Scientific Program

Conference Series Ltd invites all the participants across the globe to attend 10th International Conference and Exhibition on Biologics and Biosimilars San Francisco, California, USA.

Day 1 :

Conference Series Biosimilars 2017 International Conference Keynote Speaker Peter Bernhardt photo

Peter Bernhard is a Biotechnology professional with significant technical leadership experience and a proven track record in Analytical and CMC Development. He quickly and fearlessly gets to the heart of situations, identify areas for improvement, and then seek to implement creative and efficient solutions that generate value. His continuous improvement mindset and drive towards future possibilities, combined with his action-oriented nature and ability to navigate around obstacles, allowed him to excel at initiating and executing new projects or developing and refining business processes. He is a quick thinker and learner who can assimilate information from multiple sources and then communicate this information effectively and clearly to the target audience.


Analytical similarity assessments typically focus on comparing the physical, chemical and functional properties of a biosimilars product to the reference product, to understand where the two products are similar and where they are not similar. An attempt is then made to justify why observed differences will or will not impact the clinical outcomes (e.g. safety, including immunogenicity, efficacy, PD or PK). The justification typically requires making a bridge between an observed difference and a clinical outcome via some type of a functional assay. This type of assessment is only as good as the assays being used (e.g. what level of difference would have to be present in order to observe a difference in the functional response). When differences are observed, new or more sensitive assays may be developed, independent of a relationship between the observed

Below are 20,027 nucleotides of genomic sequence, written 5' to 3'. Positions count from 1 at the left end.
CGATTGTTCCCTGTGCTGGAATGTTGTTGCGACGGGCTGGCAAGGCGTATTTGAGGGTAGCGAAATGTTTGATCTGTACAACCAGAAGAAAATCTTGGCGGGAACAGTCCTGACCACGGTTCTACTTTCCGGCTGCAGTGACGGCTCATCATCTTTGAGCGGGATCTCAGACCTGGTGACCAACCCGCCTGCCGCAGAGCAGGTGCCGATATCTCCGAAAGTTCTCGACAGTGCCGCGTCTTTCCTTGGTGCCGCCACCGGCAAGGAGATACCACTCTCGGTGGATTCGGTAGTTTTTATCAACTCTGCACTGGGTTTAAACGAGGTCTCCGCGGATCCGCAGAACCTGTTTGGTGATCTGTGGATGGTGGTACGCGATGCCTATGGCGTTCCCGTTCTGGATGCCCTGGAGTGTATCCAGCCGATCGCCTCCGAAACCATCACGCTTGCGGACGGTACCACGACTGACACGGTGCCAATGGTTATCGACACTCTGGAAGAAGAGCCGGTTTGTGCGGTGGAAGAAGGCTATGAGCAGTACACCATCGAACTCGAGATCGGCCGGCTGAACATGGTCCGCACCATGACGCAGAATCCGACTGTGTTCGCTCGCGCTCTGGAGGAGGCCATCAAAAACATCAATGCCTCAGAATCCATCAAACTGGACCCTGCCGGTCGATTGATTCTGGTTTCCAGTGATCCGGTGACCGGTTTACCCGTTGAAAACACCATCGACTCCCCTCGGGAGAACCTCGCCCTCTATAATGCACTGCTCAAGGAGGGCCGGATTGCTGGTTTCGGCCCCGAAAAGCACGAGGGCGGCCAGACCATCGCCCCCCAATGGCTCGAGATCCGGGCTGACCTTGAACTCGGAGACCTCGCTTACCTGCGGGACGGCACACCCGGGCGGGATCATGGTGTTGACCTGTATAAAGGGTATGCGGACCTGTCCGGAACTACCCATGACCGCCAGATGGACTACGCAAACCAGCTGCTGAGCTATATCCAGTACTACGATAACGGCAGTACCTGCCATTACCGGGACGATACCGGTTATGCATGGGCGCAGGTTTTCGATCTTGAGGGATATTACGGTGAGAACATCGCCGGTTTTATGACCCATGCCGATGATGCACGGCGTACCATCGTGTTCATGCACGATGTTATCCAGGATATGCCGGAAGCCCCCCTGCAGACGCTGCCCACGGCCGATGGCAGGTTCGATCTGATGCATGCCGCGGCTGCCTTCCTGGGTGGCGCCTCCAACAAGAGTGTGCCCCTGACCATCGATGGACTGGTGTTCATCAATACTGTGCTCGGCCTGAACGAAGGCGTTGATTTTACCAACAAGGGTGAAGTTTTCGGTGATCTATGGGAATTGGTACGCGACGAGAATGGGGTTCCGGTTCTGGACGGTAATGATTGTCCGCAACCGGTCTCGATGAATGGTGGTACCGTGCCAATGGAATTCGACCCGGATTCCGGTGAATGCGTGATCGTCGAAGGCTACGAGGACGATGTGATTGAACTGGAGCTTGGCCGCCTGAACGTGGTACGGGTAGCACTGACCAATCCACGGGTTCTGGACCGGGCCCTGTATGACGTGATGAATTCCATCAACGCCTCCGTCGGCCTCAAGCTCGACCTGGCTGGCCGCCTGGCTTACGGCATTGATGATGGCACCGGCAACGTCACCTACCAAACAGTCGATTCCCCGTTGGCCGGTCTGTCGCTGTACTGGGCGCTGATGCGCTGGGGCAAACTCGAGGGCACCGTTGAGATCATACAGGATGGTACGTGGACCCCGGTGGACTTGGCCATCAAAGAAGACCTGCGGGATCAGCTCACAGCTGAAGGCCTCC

difference and a clinical outcome. We argue that if one starts from a detail understanding of the product, clinical indications,
and safety profile of the reference product and other similar products, then one can a priori determine which physical, chemical
and functional attributes are either known to impact or likely to impact the clinical outcomes. Using this knowledge, attributes
can be identified that may require a detailed understanding of the relationship and interrelationship(s) between the attribute
and the clinical outcomes as well as between attributes and the clinical outcomes (e.g. is there a relationship between high
mannose and sialic acid levels on PK?). With this knowledge first, methods are developed, along with the appropriate controls,
that have the sensitivity required to detect meaningful differences. The assessment of fingerprint like similarity can then be
based on (1) both the full physical and chemical comparison of the product to the RPP and (2) the detailed analysis of the key
properties, with sensitive assays, that allow linkage between key product attributes and clinical outcomes. We will provide an